Nestlé's bottled water takings, the privatization of water infrastructure and access to clean affordable water impact Great Lakes communities and Indigenous rights. Residents, Indigenous representatives, and water groups came together in Flint, Michigan last September to oppose the commodification and privatization of water and unsettle water sovereignty.
Great Lakes Commons co-hosted a Water Summit in Flint this fall as part of a union of water organizations challenging Nestlé on its water bottling and calling an end the tap water crises in Flint, Detroit, and Indigenous nations. GLC hosted a workshop called "The Colonial Enclosure of Water" in the Great Lakes that showed several examples of how to re-centre Indigenous claims, perspectives, and rules for water governance.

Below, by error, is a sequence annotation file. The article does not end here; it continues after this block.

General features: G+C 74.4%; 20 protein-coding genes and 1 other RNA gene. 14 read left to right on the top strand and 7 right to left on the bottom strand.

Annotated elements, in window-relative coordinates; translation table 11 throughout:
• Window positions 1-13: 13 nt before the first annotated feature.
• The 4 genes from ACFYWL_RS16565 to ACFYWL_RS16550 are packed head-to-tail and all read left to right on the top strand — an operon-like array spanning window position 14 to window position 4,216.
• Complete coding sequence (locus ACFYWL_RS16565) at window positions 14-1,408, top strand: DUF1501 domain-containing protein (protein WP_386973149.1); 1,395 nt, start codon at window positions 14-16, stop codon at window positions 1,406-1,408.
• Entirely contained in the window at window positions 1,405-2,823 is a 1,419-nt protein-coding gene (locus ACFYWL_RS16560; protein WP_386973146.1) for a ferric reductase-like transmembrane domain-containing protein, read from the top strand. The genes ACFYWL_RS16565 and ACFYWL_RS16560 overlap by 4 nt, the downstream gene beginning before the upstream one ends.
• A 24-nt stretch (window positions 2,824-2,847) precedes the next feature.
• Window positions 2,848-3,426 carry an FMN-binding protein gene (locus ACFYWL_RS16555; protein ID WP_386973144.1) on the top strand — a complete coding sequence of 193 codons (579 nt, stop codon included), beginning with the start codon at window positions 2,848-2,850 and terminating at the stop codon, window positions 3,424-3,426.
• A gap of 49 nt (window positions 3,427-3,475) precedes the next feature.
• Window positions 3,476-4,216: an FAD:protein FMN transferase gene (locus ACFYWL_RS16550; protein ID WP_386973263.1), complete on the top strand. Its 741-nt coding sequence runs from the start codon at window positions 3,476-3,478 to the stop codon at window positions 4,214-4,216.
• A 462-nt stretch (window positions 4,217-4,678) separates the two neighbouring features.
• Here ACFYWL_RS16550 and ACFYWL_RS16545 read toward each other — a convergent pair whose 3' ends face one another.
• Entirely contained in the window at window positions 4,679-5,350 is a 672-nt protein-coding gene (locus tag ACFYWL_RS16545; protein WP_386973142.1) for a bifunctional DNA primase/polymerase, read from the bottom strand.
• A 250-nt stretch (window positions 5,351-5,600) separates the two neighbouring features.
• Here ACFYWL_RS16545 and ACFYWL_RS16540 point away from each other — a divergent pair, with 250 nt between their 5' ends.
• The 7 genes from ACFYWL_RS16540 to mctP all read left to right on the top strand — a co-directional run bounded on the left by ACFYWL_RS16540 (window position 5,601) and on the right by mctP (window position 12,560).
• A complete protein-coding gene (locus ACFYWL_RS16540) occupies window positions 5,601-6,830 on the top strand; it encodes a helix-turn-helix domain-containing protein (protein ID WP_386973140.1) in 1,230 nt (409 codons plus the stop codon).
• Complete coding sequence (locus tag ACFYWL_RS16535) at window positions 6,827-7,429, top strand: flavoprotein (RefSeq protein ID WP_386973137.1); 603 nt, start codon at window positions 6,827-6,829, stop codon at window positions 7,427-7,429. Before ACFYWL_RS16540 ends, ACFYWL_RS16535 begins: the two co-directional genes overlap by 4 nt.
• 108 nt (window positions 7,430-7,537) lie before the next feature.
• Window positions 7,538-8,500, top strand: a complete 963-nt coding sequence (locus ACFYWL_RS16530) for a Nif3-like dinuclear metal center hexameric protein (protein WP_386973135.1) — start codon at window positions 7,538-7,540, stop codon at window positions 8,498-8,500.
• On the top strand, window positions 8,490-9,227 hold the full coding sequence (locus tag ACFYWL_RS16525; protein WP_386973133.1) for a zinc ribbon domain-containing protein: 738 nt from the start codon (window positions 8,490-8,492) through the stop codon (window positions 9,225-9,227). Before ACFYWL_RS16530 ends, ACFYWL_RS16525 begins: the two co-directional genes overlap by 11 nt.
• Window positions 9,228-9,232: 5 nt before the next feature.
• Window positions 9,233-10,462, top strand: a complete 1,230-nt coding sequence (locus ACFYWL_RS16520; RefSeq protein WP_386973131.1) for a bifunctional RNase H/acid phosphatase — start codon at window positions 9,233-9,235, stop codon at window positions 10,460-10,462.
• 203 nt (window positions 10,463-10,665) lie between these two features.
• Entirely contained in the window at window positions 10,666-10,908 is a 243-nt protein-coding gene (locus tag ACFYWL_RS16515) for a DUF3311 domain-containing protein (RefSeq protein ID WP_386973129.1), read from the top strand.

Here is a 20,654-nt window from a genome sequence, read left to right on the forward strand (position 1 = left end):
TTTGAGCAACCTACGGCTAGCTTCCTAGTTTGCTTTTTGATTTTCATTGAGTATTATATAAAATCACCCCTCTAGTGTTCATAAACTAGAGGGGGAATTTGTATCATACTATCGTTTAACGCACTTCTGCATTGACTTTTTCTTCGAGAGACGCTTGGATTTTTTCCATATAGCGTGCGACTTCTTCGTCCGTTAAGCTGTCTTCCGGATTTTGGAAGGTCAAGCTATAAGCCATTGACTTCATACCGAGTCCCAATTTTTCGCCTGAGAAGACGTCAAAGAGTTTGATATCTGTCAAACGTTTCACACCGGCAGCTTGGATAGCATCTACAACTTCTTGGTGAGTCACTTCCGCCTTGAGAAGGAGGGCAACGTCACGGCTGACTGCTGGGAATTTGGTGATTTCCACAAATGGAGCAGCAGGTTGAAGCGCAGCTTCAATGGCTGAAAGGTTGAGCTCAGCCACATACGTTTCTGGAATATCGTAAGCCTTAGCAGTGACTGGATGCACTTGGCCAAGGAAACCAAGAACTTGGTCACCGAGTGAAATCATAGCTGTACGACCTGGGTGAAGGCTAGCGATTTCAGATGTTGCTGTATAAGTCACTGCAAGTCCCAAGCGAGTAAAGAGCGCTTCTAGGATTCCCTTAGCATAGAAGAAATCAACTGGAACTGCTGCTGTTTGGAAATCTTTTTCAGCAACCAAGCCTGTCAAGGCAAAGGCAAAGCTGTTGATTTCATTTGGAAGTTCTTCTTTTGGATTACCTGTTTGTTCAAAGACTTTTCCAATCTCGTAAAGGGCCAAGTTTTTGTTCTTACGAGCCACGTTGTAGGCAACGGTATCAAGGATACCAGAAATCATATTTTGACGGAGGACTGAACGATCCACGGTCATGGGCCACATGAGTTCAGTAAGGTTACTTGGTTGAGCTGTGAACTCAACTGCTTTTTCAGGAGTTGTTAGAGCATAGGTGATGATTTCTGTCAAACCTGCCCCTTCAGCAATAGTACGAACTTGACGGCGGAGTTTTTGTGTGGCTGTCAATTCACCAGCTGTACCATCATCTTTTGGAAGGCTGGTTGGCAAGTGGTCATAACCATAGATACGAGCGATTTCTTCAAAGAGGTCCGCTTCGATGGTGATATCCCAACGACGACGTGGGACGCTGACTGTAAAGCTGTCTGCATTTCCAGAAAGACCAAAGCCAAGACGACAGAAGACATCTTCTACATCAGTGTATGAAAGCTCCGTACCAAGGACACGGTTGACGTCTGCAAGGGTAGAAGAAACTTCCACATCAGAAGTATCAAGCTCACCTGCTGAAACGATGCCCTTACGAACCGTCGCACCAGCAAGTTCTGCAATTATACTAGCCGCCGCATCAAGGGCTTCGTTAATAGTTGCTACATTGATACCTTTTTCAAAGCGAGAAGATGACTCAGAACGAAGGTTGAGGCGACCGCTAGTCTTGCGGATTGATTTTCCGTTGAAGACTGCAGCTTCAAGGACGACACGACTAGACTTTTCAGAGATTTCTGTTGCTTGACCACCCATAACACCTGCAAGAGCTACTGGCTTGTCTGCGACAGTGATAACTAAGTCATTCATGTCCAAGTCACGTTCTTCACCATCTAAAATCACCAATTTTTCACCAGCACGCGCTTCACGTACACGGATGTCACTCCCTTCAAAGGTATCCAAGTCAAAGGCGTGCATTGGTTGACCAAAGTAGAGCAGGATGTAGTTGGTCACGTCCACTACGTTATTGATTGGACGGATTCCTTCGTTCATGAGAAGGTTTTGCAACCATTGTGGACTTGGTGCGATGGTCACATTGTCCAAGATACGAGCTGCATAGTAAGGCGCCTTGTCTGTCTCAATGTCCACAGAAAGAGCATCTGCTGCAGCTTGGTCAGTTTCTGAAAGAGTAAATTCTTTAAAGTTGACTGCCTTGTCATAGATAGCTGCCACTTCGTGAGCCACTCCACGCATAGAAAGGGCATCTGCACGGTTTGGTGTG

Detroit’s emergency manager filed for bankruptcy in July 2013 to force creditors to negotiate a bankruptcy plan that would slash the city’s unwieldy debt. Last month, the U.S. Bankruptcy Court in Detroit approved a plan that would over time give Detroit a chance to survive. Missing from the plan, however, is any mention of the disturbance and threat to the rights to water and health of Detroit’s poor caused by the abrupt shut off of their water service.